- Consider the length of silence very carefully. You might have to build up your congregation’s tolerance. Most congregations can handle about 30 seconds comfortably. Definitely push beyond this, but don’t push too far too fast. There are times when a silence as long as 5 or 10 minutes may be appropriate, but this must be carefully instructed, and will probably be seldom.
- Always let your congregation know it’s coming. Whether it’s in an order of service, or on a screen, or a verbal instruction – the congregation must be warned. Otherwise, all you will accomplish is several minutes of uncomfortable rustling while everyone wonders who dropped the ball on the next service element.
- Always let your congregation know the intent of the silence. If you want them to prepare themselves for the worship service – tell them that on paper, on a screen, or verbally. If you want them to simply rest – let them know. If you want them to spend time in confession, or praise, or digestion of God’s word – give them a heads up.
Despite my lengthy instructions, it’s not difficult to incorporate silence into a gathered worship service. It just takes some intentionality. It takes viewing silence as a valid means of worship. It takes a counter-cultural push against cultural fear. It takes attentiveness to the space between notes – so that carefully crafted silence can bring to life the music that surrounds it.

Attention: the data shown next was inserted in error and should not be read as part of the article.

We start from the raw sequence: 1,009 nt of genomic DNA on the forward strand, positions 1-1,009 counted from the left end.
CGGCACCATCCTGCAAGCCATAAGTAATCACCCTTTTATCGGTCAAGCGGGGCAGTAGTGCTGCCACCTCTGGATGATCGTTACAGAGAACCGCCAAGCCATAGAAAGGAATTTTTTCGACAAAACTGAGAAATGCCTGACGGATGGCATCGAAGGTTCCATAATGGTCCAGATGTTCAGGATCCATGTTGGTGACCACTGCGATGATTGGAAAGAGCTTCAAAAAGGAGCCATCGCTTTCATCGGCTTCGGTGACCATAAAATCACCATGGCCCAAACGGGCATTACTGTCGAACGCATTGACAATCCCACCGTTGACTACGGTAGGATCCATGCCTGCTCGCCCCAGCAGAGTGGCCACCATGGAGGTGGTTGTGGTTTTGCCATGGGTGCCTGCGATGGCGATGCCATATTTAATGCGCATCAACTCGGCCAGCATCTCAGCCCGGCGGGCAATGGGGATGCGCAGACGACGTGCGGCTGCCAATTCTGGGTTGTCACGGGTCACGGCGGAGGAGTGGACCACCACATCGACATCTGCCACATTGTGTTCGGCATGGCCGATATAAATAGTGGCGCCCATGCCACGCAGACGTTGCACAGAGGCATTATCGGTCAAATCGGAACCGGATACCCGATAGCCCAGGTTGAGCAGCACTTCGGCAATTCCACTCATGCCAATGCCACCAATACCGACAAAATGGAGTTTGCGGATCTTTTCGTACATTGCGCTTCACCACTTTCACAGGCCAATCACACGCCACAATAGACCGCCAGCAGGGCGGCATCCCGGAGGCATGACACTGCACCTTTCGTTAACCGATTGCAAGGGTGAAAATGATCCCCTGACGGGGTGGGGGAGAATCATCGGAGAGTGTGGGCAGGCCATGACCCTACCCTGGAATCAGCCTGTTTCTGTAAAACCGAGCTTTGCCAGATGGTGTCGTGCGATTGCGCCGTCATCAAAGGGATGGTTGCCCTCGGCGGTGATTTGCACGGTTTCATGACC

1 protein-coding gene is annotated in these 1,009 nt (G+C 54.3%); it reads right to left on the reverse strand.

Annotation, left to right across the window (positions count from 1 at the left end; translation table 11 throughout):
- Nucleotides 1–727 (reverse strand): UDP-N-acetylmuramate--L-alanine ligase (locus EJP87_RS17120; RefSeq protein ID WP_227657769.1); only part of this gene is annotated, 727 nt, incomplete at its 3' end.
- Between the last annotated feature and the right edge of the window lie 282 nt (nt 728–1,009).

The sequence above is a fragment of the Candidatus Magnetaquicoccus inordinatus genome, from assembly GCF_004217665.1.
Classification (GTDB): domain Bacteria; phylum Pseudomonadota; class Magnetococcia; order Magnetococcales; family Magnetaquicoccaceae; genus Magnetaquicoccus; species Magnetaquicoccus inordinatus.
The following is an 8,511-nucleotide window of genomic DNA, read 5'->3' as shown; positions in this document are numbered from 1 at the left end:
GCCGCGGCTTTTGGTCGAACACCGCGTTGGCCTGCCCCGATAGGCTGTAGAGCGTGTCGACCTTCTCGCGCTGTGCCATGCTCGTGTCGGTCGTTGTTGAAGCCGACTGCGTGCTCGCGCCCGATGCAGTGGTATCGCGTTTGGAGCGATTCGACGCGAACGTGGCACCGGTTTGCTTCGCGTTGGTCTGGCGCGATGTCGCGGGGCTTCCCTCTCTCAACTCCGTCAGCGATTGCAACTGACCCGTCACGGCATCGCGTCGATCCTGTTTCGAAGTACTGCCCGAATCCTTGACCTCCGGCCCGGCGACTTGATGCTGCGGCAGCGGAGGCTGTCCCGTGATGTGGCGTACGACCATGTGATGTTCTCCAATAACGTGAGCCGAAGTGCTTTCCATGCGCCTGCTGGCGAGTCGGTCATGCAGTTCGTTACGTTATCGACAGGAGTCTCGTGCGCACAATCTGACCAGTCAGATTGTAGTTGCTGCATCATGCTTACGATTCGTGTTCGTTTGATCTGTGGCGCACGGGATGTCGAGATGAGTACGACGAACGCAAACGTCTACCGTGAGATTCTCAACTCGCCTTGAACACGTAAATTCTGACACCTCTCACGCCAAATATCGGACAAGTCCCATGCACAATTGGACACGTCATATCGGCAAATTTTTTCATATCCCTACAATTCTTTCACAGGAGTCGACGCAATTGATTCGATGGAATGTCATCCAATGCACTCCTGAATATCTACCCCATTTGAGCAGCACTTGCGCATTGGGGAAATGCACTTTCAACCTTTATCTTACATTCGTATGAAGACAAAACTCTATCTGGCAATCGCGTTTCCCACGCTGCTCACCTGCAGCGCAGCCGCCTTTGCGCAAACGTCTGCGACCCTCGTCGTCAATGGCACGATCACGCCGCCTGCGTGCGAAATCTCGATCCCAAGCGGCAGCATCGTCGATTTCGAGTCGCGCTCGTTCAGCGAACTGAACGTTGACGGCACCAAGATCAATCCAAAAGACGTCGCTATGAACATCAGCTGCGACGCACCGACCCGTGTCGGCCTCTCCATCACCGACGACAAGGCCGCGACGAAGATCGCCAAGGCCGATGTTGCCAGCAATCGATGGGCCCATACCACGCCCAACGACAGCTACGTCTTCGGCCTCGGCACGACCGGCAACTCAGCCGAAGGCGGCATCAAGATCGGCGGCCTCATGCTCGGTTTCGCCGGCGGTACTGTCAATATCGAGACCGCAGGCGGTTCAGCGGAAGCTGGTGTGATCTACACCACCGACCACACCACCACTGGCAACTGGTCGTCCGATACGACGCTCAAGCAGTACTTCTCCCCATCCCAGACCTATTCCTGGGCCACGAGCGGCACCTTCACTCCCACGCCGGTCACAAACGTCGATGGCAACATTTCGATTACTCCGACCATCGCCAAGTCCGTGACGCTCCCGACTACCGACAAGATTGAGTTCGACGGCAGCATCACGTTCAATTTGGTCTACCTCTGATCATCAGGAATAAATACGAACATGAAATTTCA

Beautifully put. It’s an interesting theory equating silence with death. But I wonder if our fear of silence isn’t also, or more simply, a fear of thinking too deeply.
I think you’re right, Leah. If we remove distractions we’re afraid of what we’ll find. This might also tie into a fear of death, because as we think more deeply, we are driven (eventually) to confront our own mortality in one way or another. Good thought!
I like the idea of silence as preparation and separation, to ready ourselves to do something and to break up different parts of the worship. I think the fact that we are fighting against culture by bringing in silence is an important reason to try. If we don’t use silence and reflection in corporate worship, if we let busyness crowd out stillness and activity swamp quiet reflection when we come together I’m not sure we are helping people to think about how they order their lives rightly. Its not that activity and noise are bad, far from it, but that adding in stillness and silence as a contrast can heighten our engagement with them – a bit like Lent before Easter Sunday! Indeed I wonder whether in today’s culture silence is a wilderness experience?
If I could reflect on my own poor use of silence. Sometimes when I am leading in worship, I fail to direct people verbally because I hate it when worship leaders talk too much and explain every little thing. I can err on the side of saying too little, expecting my preparation and thoughtfulness on crafting a liturgy or worship set to speak volumes. Except it doesn’t. Some of the best feedback I’ve gotten on my leadership has been, tell people what you are doing. I think your note here to tell the congregation what you are doing, what to expect and the intent are a key part of doing silence well.